8 month old chickens are not laying

moma chickadee

Hatching
Dec 4, 2017
5
5
9
Four of our hens hatched 17 chicks in April of this year. We've fed them the starter food and allowed them to stay with the Hens that hatched them. About a month ago, we started giving them the laying mash. But...they still have not started laying. Of the 17, 5 are obviously roosters. Any ideas as to why they are not laying?

Our original Hens and Roosters are pure Rhode Island Reds, Black Jersey Giants, Blue Jersey Giants, and one or two that I don't know. Because they are all in the same pen, the new chickens are mixed breeds.

Sure would appreciate your help!
 

Josh0625

Chirping
Nov 20, 2017
40
55
56
32 weeks does seem like a long time to me too. My barred rocks were 28 weeks which isn't uncommon for my breed. Ive also read that chicks that are raised by their mother mature slower which is a good thing and sing of health. ( Again something I've read not experienced myself) DO you have enough laying boxes? My most recent thinning of my flock caused 3 of my 26 week old rocks to start laying. I wonder if there was competition over the laying boxes, but could have just been luck of the timing. If they are late bloomers mixed with the shorter days they may not start until spring. I didn't offer much help but I do know these things can cause anxiety and I've learned many times nature has a way of taking care of all the things we wonder about.
 

oldhenlikesdogs

Spring Dreaming
BYC Staff
Premium Feather Member
Jul 16, 2015
43,641
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Wisconsin
Laying mash generally has less protein. Switching to it will slow down maturity, especially in slower maturing breeds like Jersey giants. I have not owned the breed, but I do believe they are not good egg layers to begin with.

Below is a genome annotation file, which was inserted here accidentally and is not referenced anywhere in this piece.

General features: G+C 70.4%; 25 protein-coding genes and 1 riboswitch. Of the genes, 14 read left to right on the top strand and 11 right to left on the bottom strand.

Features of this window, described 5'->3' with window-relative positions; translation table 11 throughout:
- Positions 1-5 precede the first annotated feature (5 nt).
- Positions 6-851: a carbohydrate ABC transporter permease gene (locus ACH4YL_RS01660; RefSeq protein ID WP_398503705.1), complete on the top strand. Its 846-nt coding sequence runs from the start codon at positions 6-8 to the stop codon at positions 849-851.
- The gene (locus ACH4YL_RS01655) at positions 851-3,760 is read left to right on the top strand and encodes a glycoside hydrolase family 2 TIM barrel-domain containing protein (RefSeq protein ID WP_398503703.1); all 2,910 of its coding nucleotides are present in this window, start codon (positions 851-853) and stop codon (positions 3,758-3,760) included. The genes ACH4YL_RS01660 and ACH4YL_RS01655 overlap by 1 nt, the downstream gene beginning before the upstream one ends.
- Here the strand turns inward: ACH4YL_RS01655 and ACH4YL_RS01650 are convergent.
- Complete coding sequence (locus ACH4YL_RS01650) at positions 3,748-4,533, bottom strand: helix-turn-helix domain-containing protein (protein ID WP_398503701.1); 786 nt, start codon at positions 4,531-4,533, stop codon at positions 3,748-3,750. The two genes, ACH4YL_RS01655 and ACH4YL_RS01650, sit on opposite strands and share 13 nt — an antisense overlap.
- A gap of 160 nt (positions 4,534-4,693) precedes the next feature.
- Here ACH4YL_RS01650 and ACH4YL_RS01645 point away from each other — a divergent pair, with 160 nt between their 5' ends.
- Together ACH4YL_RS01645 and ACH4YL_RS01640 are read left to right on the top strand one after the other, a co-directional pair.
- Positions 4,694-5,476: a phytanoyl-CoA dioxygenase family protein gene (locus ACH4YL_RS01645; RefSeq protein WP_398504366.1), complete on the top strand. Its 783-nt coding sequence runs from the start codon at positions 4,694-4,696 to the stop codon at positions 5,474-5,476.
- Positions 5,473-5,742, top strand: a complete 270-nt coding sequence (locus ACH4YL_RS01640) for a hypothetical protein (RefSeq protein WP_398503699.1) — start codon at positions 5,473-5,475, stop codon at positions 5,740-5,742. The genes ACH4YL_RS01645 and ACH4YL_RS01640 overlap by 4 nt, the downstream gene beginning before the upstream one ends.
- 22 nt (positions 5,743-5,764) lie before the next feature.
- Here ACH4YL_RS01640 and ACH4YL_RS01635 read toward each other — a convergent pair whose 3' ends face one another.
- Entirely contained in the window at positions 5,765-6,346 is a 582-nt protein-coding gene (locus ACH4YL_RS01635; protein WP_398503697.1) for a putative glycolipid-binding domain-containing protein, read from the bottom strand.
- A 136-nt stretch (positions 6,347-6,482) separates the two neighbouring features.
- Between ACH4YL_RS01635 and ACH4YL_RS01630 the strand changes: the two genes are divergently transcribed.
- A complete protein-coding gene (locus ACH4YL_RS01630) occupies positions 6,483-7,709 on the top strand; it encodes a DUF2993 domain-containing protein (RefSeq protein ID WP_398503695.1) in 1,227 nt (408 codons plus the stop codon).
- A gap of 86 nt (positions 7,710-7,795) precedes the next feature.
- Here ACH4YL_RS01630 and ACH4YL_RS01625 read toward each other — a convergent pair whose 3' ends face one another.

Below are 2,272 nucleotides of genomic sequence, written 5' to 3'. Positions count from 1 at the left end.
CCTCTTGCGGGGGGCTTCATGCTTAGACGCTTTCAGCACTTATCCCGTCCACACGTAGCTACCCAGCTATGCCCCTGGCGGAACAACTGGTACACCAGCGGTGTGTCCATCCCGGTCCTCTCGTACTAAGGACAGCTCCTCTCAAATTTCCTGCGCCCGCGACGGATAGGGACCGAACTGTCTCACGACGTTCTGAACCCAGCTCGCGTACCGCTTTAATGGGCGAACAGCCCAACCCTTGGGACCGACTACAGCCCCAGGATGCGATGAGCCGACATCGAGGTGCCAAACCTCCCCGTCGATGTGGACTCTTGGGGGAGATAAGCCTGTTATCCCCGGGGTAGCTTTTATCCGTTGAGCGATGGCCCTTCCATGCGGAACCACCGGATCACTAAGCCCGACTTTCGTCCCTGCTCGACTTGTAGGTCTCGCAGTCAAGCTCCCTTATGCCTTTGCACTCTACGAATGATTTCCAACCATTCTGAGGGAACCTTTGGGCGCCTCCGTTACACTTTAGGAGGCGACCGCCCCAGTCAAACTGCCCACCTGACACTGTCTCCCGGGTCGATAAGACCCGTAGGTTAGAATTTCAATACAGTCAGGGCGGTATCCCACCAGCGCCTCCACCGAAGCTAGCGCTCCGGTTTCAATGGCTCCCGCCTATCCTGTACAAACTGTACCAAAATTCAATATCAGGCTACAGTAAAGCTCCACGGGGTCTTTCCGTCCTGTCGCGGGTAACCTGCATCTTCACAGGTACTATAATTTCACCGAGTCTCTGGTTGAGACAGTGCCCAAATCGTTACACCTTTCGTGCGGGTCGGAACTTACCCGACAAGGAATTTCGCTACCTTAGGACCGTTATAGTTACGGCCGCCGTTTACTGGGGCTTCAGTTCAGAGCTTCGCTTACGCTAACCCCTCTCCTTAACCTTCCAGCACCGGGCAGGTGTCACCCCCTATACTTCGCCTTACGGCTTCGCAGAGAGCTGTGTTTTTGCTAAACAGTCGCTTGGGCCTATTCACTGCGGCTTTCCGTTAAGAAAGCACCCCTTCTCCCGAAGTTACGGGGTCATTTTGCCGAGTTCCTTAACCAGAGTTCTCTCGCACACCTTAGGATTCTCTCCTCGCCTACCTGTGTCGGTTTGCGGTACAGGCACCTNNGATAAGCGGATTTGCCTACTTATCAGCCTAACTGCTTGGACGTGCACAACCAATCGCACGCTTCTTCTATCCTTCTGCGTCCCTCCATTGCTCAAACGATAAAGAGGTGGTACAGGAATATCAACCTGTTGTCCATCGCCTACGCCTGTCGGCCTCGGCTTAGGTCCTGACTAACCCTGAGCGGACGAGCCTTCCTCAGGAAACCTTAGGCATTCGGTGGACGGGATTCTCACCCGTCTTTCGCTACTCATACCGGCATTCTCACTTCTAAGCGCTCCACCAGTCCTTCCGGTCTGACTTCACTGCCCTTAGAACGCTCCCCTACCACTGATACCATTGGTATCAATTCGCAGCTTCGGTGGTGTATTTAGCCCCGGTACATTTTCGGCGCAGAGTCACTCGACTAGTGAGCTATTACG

RIR can be slower to mature too. I generally expect them to start laying between 5-7 months of age.

Another factor is this time of year, birds take longer to start laying in general.
 

rjohns39

Wrangler
Project Manager
Premium Feather Member
Aug 20, 2015
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Smith County, TN
Hi and welcome to BYC :frow We're so happy you've decided to join us:ya
As @oldhenlikesdogs has suggested it's probably a combination of: Lower protein levels, breed, and time of year. Last year, my late starters waited until after the winter solstice to start laying.
 

moma chickadee

Hatching
Dec 4, 2017
5
5
9
Laying mash generally has less protein. Switching to it will slow down maturity, especially in slower maturing breeds like Jersey giants. I have not owned the breed, but I do believe they are not good egg layers to begin with.

RIR can be slower to mature too. I generally expect them to start laying between 5-7 months of age.

Another factor is this time of year, birds take longer to start laying in general.
Laying mash generally has less protein. Switching to it will slow down maturity, especially in slower maturing breeds like Jersey giants. I have not owned the breed, but I do believe they are not good egg layers to begin with.

RIR can be slower to mature too. I generally expect them to start laying between 5-7 months of age.

Another factor is this time of year, birds take longer to start laying in general.
So do you think we should go back to the starter until they lay? Are there any other supplements that might help?
 

moma chickadee

Hatching
Dec 4, 2017
5
5
9
Hi and welcome to BYC :frow We're so happy you've decided to join us:ya
As @oldhenlikesdogs has suggested it's probably a combination of: Lower protein levels, breed, and time of year. Last year, my late starters waited until after the winter solstice to start laying.
Thanks - all of this makes me feel better! I want to be sure we are providing the best we can for them - so any suggestions so change of diet?
 

Josh0625

Chirping
Nov 20, 2017
40
55
56
So, if they are in the same pen as the "mother hens", do I just feed all of them the starter?
from what I am reading now their bodies have matured enough by 26 weeks to tolerate the laying feed so there is not necessarily a health rick to them eating the laying feed. I would try and maybe find a higher protein mash or supplement some protein. It is possible that even changing diet at this point may not push them into laying until our longer days return.
 

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